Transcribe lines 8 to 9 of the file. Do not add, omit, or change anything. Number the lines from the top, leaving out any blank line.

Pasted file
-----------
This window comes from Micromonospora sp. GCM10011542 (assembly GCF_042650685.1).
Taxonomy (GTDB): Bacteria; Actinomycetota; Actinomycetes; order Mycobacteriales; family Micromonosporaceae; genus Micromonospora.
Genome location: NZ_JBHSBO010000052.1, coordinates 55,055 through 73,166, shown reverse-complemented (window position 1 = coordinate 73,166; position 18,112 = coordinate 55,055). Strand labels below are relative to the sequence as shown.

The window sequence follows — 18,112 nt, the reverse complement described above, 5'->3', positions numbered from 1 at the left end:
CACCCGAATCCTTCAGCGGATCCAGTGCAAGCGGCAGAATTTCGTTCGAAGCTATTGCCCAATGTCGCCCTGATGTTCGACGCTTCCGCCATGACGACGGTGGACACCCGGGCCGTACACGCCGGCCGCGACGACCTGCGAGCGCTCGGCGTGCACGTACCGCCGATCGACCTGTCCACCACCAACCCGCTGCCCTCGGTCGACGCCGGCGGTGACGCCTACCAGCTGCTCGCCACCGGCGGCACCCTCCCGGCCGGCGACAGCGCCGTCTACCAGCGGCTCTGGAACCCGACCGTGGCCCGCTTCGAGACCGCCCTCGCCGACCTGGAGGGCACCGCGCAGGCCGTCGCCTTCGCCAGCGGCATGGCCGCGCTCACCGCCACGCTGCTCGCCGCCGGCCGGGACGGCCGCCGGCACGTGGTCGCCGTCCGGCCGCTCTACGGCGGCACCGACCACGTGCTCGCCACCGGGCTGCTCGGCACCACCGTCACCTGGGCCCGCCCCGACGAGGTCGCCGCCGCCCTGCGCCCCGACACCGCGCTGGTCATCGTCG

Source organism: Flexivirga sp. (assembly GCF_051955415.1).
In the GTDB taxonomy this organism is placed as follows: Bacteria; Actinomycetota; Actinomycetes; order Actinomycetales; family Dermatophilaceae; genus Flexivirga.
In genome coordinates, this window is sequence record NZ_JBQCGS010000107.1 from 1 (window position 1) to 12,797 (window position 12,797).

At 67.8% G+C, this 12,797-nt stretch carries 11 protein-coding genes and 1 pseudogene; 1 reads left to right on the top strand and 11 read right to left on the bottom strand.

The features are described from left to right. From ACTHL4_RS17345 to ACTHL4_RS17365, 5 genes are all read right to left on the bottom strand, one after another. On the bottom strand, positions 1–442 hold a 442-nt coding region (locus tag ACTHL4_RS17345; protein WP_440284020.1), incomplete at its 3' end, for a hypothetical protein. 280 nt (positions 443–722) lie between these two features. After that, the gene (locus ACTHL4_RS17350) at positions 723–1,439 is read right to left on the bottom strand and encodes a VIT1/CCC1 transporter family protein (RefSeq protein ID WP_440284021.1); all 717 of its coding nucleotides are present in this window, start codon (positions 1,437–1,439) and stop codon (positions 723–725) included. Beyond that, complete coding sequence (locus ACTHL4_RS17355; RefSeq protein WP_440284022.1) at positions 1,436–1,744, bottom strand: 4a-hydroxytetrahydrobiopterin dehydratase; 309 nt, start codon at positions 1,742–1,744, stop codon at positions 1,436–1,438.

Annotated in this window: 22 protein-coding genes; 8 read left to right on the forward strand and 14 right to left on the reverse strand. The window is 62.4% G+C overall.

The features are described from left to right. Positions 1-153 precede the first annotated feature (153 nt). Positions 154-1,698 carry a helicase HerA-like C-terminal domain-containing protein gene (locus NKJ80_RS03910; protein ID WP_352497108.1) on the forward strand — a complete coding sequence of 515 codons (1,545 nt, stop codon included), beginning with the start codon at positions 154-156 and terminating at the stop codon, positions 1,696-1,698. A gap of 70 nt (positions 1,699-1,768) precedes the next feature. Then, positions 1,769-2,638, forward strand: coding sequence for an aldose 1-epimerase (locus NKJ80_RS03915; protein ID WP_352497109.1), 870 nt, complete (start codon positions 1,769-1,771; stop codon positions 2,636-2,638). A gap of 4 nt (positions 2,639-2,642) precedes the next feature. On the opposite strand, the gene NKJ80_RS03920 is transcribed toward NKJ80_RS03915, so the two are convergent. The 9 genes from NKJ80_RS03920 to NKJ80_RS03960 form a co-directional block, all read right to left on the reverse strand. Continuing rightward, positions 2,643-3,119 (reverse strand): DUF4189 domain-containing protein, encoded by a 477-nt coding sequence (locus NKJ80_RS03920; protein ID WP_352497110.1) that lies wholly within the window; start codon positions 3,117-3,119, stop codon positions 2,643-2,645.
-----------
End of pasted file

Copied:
In genome coordinates, this window is sequence record NZ_JBQCGS010000107.1 from 1 (window position 1) to 12,797 (window position 12,797).

At 67.8% G+C, this 12,797-nt stretch carries 11 protein-coding genes and 1 pseudogene; 1 reads left to right on the top strand and 11 read right to left on the bottom strand.